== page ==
The purpose of church needs to be to train the workers. Church needs to be more like a mobile command unit for a war, because it is a war we are fighting. We are fighting a war against depression and hunger and poverty and abuse. We are fighting for all that is good and right. We are fighting because that is what we were made for.

That is why God put us here, to be God in this world.

Instead of saying “How could God let this terrible tragedy happen?” we really need to say “What are we, the children of God, going to do about it?”

Peacemaker and the Process.

I said at one point about a year ago that my goal in life was to be a peacemaker. I’m not doing a very good job of it. Either I need to reapply myself to my goal, or I need to be honest with myself about what my goal really is.

When I said that was my goal I was in the deacon discernment program in the Episcopal Church. It was tedious. It was a lot longer and harder than I thought it would be. I thought that if a person said that they wanted to be helpful to people, they’d be given some training and some oversight and a task right away. Folks would get help in a helpful way, soon. Nope. Their plan was wait three years and think about it. Meanwhile, I’m stumbling along, clueless. Meanwhile, people are still coming to me with their problems and I still don’t really know what to do.

Part of the Process of discerning if you are called by God to be a deacon in that church, and it really is a Process with a capital P, is a series of assignments. You get an assignment once a month. You need a whole month to work on it. The last one that I was given before the Process was put on “pause” (read, thanks for playing, but you can stop now, you aren’t what we are looking for) was about my goals for life. It was to teach me that everything that I’ve already done in my life was training for what I’m going to do. I felt a bit cheated. If I already have all the training and experience, then what do I need this Process for? If I can figure out for myself what I’m being called to then why do I have to go to these meetings every month and bare my soul to these near strangers?

I’m a little bitter, still, about the whole experience. I try not to write about it much because it just opens fresh wounds that I’m trying to heal. But I’m learning that it is important to examine the source of pain in order to heal. This is a new part of my practice. I’m still learning how.

I said that I wanted to be a peacemaker. I said that I’d love to travel around the world and get people who have disagreed for years to actually listen to each other for a change and see things from each other’s perspectives. I thought that peace in the Middle East would be a big coup.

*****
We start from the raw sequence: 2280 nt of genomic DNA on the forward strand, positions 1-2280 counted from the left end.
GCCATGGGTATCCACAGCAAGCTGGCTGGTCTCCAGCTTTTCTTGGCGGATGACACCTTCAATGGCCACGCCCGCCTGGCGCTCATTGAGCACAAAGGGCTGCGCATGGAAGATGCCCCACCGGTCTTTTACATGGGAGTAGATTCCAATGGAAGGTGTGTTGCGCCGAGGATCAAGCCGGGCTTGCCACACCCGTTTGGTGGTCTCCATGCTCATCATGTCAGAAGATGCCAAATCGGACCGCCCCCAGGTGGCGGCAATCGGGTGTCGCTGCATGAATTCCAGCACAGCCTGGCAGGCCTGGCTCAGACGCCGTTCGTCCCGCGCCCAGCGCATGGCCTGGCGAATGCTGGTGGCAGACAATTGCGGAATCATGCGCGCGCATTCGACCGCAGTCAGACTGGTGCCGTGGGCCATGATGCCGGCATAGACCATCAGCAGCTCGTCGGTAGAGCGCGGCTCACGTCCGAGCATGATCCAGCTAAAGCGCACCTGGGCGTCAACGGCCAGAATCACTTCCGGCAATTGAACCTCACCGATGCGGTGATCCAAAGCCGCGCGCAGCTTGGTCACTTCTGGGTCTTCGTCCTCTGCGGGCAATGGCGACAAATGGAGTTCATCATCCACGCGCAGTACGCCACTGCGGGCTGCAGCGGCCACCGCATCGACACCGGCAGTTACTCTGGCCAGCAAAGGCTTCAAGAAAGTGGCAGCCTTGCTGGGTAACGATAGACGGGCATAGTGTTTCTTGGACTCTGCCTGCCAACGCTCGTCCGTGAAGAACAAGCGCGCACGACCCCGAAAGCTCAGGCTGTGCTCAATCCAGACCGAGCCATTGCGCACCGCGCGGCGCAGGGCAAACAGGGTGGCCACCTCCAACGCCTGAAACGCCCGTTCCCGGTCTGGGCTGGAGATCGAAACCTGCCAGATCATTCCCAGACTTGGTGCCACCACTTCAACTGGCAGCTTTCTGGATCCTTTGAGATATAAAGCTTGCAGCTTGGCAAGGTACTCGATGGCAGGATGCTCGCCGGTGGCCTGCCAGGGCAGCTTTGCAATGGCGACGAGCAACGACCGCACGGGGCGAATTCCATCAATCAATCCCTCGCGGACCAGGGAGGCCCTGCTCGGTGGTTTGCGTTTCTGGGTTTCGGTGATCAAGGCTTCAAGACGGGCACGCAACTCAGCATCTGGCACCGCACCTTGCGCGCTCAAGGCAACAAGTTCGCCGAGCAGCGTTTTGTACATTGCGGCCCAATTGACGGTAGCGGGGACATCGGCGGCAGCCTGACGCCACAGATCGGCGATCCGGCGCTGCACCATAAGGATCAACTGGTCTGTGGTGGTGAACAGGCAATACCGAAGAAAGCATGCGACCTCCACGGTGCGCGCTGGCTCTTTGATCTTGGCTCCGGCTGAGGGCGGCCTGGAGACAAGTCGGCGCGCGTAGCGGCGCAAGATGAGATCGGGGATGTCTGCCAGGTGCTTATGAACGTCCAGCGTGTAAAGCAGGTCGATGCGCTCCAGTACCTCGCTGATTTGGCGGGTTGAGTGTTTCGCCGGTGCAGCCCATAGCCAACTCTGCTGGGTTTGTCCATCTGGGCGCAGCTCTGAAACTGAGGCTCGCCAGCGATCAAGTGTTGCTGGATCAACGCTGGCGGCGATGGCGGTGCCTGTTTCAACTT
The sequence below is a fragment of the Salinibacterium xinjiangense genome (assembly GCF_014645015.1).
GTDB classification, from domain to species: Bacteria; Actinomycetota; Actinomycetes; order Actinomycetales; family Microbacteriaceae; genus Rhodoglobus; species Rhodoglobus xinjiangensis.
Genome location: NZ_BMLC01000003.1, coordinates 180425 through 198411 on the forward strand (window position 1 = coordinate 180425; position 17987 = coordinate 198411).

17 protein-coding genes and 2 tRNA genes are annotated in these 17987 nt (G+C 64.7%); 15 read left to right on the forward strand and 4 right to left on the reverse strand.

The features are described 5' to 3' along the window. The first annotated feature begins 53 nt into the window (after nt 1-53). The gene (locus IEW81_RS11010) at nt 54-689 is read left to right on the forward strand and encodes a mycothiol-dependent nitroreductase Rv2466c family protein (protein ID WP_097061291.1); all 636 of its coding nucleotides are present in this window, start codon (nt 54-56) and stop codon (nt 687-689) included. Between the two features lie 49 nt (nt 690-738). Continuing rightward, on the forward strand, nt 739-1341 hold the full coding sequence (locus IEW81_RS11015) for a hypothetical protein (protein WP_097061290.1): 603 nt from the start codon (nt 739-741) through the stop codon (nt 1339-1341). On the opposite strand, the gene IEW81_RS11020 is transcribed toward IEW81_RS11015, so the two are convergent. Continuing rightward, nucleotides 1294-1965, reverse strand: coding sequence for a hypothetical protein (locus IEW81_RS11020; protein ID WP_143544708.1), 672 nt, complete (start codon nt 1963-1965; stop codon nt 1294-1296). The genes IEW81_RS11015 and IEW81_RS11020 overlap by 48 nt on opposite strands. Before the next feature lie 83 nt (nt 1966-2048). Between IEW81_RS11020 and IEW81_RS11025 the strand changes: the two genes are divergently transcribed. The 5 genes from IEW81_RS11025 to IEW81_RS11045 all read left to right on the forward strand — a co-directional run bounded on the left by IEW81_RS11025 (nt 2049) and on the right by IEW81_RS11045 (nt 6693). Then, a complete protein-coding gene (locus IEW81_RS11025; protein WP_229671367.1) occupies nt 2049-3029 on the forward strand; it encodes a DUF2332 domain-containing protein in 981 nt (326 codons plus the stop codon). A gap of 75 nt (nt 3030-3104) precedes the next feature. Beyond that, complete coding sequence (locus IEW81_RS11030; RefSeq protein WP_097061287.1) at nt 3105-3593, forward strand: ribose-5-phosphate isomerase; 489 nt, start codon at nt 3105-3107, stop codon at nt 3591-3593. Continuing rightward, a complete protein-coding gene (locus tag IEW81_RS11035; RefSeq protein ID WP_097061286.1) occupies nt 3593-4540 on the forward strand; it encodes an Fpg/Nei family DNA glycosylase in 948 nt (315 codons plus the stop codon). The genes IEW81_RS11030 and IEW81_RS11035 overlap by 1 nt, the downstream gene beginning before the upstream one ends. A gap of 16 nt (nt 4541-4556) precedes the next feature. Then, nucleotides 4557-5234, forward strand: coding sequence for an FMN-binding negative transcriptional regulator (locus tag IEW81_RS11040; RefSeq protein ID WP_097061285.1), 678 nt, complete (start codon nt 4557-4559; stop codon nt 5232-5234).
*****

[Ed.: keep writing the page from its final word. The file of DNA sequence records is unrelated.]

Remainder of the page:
But then I thought I’d need to learn all those languages, because you always lose something in translation. And I thought that they certainly wouldn’t listen to a young American woman. That is three strikes right there.

Is that the yetzer hara speaking again? Is that the voice of the “evil inclination” that is trying to prevent me from doing what I’m called to do? Or is it the voice of reason that points out that is really not my calling?

Who am I kidding? Peacemaker?

I don’t even talk to my brother or my aunt. I don’t go to my previous church in part because of a huge falling out with the priest. And I’m spending Thanksgiving at home with just my husband because of a falling out with his family. My circles just keep getting smaller.

I don’t have a great track record with making peace.

My usual modus operandi is to avoid the problem. If you don’t talk about it, it will go away, right? Don’t talk about the elephant in the room. We herded elephants in my family home. Just thinking about that madness makes my stomach start to cramp up again. Who doesn’t want to avoid pain? Running away seems very healthy. Until it isn’t, and you realize that you’ve run away your whole life and there isn’t anywhere to run away to anymore.

I feel like I was cheating a bit when I said that I wanted to be a peacemaker. It sounds good. It is close to what I want, what I feel called to. I don’t really want what I’m being called to – but then I want nothing else. The idea of not doing what I’ve been put on this Earth for makes me sad. Nothing is more tragic than seeing someone waste her life thinking she has another day, another month, another year to start living it. I don’t want to be that person.

But then I don’t have a word for what I’m called to. That was why I consented to be part of the Process. I figured it would separate the wheat from the chaff. I figured out it would separate the signal from the noise and let me know what I was hearing. I figured if several of us listened together we’d hear better.

Turns out instead of boiling off the stuff that I don’t need, like skimming off the scum from chicken soup that you are reducing to juicy goodness, it just boiled everything over and spilled it on the floor. I didn’t know I had so much in me. I didn’t know that I can’t be contained to one denomination’s rules and rubrics. I didn’t know that one expression of faith wasn’t going to be enough for me. I didn’t know that this process would widen things up instead of narrowing them down.

I know God works through everything. I know that everything I go through is from a loving God who wants the best and is working with and through me to bring forth what is best. I also know it doesn’t feel very fun while it is happening.

Perhaps peacemaker is part of it. Perhaps I need to know what peace isn’t in order to understand what peace is. Recovering addicts make really good counselors. They’ve been there. They know. Perhaps I’ll know what my calling is when I get there. Perhaps God is treating me like I’m a secret agent. Not even I know my mission because that is for the best that way. Perhaps I just need to live my way into it and take one moment at a time, with trust.